A friend of mine asked for a custom website, so here I am, writing a custom cms. I know, there are plenty of systems out there that would handle his needs, but it’s also a good excuse to play around with CakePHP 3, so here we are.

For the lazy, the codebase we’ll be working on will be available on GitHub. I will be pushing each set of changes on the date when each blog post in this series is published. No cheating!

Updating Plugins

Before we continue, lets be sure we’ve updated all our plugins. I like to do this each day so that I can get any bugfixes that come out for libraries my application depends upon. If there are any bugfixes for dependencies, we’ll grab those with the following composer command:

composer update

Typically you would run tests at this stage, but since we have yet to write any, that isn’t necessary.

Let’s commit any updates:

git add composer.lock
git commit -m "Update unpinned dependencies"

You should always verify your application still works after upgrading dependencies.

Duplicative Logic

In the process of adding a new post type, I noticed that there is a bit of duplication between the PostsListener::beforeSave() and the AbstractPostType::_execute() method. Specifically, we’re not even using the _execute() logic in our save. I’m going to refactor it with the following goals:

  • Save logic belongs with Crud, so it will be removed from both the PostsListener and AbstractPostType classes.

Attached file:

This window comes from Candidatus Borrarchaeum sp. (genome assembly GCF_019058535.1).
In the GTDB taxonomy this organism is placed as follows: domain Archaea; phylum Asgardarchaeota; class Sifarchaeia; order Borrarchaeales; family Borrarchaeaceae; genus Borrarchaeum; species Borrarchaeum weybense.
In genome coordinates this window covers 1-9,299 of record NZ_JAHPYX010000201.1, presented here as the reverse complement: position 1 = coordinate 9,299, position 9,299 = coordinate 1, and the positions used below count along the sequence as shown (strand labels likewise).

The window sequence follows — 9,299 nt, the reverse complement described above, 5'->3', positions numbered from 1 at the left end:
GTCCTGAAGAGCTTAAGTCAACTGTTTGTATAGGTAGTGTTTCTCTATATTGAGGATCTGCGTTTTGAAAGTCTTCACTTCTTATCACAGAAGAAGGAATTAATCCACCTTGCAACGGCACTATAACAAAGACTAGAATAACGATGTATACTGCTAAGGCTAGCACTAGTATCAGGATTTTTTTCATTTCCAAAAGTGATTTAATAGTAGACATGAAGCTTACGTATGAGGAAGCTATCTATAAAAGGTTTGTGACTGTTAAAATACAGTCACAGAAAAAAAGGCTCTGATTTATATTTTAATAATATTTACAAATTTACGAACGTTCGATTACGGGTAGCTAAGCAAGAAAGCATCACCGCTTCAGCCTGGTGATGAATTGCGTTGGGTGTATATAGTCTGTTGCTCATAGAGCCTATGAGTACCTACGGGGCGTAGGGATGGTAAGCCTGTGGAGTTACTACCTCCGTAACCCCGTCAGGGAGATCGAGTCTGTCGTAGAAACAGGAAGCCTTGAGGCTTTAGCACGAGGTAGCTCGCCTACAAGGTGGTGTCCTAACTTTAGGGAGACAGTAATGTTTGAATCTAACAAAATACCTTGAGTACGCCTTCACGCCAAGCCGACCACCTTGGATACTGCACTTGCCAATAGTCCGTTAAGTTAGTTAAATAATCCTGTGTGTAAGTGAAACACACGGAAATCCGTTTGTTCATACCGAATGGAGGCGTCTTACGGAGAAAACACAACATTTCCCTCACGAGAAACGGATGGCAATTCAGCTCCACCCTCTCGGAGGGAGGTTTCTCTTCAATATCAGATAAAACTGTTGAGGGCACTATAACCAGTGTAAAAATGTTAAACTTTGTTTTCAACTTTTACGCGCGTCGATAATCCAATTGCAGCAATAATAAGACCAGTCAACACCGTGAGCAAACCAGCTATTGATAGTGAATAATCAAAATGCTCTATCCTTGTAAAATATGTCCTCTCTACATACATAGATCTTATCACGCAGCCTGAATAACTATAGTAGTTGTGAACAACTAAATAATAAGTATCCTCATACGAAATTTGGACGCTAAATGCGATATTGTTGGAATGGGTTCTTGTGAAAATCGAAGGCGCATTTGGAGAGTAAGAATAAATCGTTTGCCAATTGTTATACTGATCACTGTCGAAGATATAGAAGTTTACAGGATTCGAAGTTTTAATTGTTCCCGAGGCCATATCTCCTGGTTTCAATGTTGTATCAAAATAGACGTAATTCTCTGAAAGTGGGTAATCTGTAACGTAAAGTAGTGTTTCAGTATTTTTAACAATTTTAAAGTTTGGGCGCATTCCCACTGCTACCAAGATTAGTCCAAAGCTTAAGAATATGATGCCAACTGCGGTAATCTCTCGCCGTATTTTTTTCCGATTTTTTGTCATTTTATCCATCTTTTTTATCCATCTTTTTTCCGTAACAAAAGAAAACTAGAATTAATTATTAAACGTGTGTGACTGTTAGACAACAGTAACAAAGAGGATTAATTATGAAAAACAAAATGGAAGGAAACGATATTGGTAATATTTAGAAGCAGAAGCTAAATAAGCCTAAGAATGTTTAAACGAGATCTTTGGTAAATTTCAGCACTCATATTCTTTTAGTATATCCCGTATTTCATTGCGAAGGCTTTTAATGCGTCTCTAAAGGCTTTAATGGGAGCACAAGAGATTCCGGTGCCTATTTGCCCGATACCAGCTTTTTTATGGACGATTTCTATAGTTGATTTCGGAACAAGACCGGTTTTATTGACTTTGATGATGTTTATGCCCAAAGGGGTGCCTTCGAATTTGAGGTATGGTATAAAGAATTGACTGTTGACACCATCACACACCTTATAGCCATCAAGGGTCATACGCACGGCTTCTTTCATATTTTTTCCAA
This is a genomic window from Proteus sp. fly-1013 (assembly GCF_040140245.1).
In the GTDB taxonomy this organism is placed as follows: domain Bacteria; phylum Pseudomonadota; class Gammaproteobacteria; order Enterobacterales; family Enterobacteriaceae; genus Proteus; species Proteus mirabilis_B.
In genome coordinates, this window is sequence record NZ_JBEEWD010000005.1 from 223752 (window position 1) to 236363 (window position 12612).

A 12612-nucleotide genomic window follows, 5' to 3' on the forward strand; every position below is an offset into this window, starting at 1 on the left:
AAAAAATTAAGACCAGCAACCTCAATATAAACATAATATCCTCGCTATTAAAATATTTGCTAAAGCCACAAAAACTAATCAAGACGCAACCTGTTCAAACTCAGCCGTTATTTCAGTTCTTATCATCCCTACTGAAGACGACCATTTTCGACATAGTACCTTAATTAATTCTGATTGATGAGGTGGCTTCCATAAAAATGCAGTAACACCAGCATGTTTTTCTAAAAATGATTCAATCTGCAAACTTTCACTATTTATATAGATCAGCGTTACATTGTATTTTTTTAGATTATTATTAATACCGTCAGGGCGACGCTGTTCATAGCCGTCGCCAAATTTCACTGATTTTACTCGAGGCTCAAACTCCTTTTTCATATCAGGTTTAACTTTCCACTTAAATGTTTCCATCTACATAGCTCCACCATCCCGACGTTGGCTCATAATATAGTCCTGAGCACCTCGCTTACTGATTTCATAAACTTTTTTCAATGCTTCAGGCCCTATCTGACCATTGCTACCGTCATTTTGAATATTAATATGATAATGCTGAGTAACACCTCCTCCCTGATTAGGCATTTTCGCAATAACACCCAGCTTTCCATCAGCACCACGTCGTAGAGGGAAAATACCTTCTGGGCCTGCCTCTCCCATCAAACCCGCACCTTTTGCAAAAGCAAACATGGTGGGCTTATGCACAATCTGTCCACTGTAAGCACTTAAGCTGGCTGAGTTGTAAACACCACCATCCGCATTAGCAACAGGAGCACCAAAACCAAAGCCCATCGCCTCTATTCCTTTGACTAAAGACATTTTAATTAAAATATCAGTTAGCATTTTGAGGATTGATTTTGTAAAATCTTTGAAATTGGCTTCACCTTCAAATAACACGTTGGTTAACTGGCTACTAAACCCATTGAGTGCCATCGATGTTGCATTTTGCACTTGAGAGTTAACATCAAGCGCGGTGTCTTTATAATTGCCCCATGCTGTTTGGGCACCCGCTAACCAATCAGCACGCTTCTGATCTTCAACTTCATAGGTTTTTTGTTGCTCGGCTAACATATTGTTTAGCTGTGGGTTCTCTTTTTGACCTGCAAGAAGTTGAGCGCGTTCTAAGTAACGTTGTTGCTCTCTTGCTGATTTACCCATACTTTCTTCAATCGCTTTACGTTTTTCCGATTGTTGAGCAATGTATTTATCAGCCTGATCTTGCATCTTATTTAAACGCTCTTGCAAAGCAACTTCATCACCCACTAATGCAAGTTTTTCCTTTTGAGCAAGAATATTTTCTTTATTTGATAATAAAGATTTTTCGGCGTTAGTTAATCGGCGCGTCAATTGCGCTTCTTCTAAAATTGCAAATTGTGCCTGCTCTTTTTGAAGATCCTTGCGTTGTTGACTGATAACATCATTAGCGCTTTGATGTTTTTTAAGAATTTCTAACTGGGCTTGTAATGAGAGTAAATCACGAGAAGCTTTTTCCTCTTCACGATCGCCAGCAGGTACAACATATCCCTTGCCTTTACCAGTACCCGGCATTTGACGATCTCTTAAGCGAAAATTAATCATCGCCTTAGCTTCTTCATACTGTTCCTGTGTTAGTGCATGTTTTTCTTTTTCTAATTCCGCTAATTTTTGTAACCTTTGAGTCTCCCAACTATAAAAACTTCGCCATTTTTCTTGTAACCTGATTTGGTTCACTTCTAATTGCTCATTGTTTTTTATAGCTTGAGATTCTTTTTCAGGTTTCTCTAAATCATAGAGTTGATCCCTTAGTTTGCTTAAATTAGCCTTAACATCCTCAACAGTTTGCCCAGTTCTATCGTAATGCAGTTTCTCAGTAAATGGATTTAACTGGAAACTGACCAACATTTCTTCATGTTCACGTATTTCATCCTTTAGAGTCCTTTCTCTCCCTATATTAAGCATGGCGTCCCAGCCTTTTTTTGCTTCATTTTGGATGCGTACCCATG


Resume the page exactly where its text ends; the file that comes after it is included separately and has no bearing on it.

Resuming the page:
• Extra data from the request should be injected at the PostsListener level.
  • The data that we’ll actually save should be returned by the AbstractPostType::execute() method.
  • We should be able to lean on our PostType validation rules as much as possible.

Dropping extra code in PostsListener::beforeSave()

This is the PostsListener::beforeSave()

 * Before Save
 * @param \Cake\Event\Event $event Event
 * @return void
public function beforeSave(Event $event)
    $type = $event->subject->entity->type;
    if (empty($type)) {
        $passedArgs = $this->_request()->param('pass');
        $type = $passedArgs[0];
    $event->subject->entity->type = $type;
    $data = [
        'user_id' => $this->_controller()->Auth->user('id'),
        'type' => $type,
    ] + $this->_request()->data() + ['published_date' => Time::now()];
    $postType = $event->subject->entity->getPostType();
    $data = $postType->execute($data);
    $PostsTable = TableRegistry::get('Posts');
    $PostsTable->patchEntity($event->subject->entity, $data);

In it, you’ll see I can still inject data from the request - user_id, type, published_date - but also get the “real” data from the specific PostType::execute() method. As it’s the Crud.beforeSave event, we don’t actually need to save data, and just patching it onto the event’s entity is enough.

Restructuring AbstractPostType::_execute()

This is my new AbstractPostType::_execute() method:

protected function _execute(array $data)
    if (empty($data['post_attributes'])) {
        $data['post_attributes'] = [];
    $PostsTable = TableRegistry::get('Posts');